• Formula: A = VUV^*
  • Applies to: square matrices
  • Useful for: exponentiation

What happens when you exponentiate a matrix that has no eigendecomposition? Polynomial growth (often mixed with more exponentials). For instance, \begin{bmatrix}1&1\\-1&3\end{bmatrix} is not diagonalizable. It turns out that exponentiating it gives

\begin{bmatrix}1&1\\-1&3\end{bmatrix}^r = 2^r\left(I + \frac12r\begin{bmatrix}-1&1\\-1&1\end{bmatrix}\right)
The Schur decomposition helps explain behavior like this.

According to the Schur decomposition, every square matrix is equivalent to an upper triangular matrix if we rotate (and flip) our axes carefully. Precisely, there exist a unitary matrix V and upper triangular matrix U such that

A = VUV^*

Similarly to the eigendecomposition, this has the property that

A^r = VU^rV^*
It is much harder to exponentiate an upper triangular matrix than a diagonal matrix, but it's still easier than exponentiating a square matrix directly. For instance, in the example above, the Schur decomposition gives V = \frac1{\sqrt{2}}\begin{bmatrix}1&-1\\1&1\end{bmatrix} and U = \begin{bmatrix}2&2\\0&2\end{bmatrix}. It is easy to show that U^r = 2^r\begin{bmatrix}1&r\\0&1\end{bmatrix}, and conjugating by V gives the result above. Even when exponentiating the upper triangular matrix by brute force is necessary, it requires roughly a quarter as much work as a square matrix.

The Schur decomposition also provides the (generalized!) eigenvalues! The main diagonal of U is identical the eigendecomposition's D term.

Positive-semidefinite (PSD) Eigendecomposition

  • Formula: A = VDV^*
  • Applies to: PSD matrices
  • Useful for: geometry, exponentiation

The holy trinity of decompositions is the eigendecomposition of a PSD matrix. It gives you the best of 3 worlds: an SVD where W and V are the same matrix, an eigendecomposition where P is unitary, and a Schur decomposition where U is diagonal. Where V is unitary and D is diagonal, you get

A = VDV^*

This does it all. The singular values equal the eigenvalues. The n\times n PSD matrix can be decomposed into n orthogonal invariant subspaces, so with the right choice of axes, you can reason about each dimension indepently from the others. And if A is real, then both V and D are as well.

It is so special that we should have a different word for it. Maybe "Cauchy decomposition" would be historically accurate, but to abide Stigler's Law, I propose "Keanu decomposition".

LU Decomposition (with partial pivoting)

  • Formula: \pi A = LU
  • Applies to: square matrices
  • Useful for: determinants, solving linear systems

These last 2 matrix decompositions are completely different from the first 4. Instead of applying rotations and stretches, they break square matrices into two triangular matrices. This enables quickly solving for X in systems of equations like AX=B, as well as calculating \det(A). In particular, LU with partial pivoting is what Lapack (and therefore numpy etc.) use for solving general systems of equations.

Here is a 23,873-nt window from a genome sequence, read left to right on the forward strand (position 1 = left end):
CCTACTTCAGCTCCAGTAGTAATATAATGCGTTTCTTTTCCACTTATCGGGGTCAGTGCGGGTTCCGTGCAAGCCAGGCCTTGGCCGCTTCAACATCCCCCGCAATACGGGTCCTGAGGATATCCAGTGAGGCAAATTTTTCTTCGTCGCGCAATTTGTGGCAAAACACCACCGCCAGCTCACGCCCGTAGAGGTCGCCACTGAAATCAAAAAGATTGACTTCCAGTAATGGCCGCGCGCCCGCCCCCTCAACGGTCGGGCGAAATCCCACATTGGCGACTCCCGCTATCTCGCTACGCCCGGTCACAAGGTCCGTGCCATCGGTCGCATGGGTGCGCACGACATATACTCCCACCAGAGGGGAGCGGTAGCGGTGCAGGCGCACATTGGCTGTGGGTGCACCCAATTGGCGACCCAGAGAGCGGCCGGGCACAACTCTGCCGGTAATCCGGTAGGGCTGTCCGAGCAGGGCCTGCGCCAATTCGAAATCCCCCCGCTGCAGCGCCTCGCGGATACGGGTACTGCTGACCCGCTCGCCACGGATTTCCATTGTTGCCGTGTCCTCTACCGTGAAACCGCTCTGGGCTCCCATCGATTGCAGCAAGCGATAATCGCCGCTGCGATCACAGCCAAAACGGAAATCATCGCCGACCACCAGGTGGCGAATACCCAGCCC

If you harken back to Algebra II, you may remember doing tedious Gaussian elimination to solve linear systems. Computing the LU decomposition requies the same 2n^3/3-flop Gaussian elimination, but spits out some handy byproducts: a lower triangular matrix L, upper triangular matrix U, and permutation matrix \pi such that

\pi A = LU

One of the easiest things you can do with this is compute A's determinant. The determinant of a triangular matrix is the product of its diagonal, and the determinant of a permutation matrix is (-1)^\text{#swaps}, so

\det(A) = (-1)^\text{#swaps}\prod_{i=1}^n L_{ii}U_{ii}
It only took \mathcal{O}(n^3) flops to calculate this. Compare that to \mathcal{O}(n!) flops for the usual algorithm they teach in school.

The other thing you can do is solve linear systems. That includes computing matrix inverses (solving AX=I)! Intuitively, it's relatively easy to solve for \mathbf{x} in a triangular system of equations like

2x_0 = 6,\qquad x_0 + 3x_1 = 9
Here one can trivially deduce the value of x_0, then substitute that into the equation for x_1 (i.e. "forward substitution"). This requres only \mathcal{O}(n^2) floating-point operations (flops). Once we have the LU decomposition, we can first solve for \mathbf{y} in L\mathbf{y} = \pi\mathbf{b}, then solve for \mathbf{x} in U\mathbf{x} = \mathbf{y}. Computing the LU decomposition and solving like this is exactly as hard as (and procedurally almost identical to) Gaussian elimination on an augmented matrix. Its advantage is that we can now solve multiple systems of equations AX_1 = B_1, AX_2=B_2, \ldots quickly, reusing the LU decomposition.

Details and caveats:

  • Partial pivoting refers to dynamically swapping rows to avoid division by 0 during Gaussian elimination. And with a bit more care, if we always divide by the largest magnitude number possible, we also improve numerical stability. That's why the permutation matrix \pi is necessary.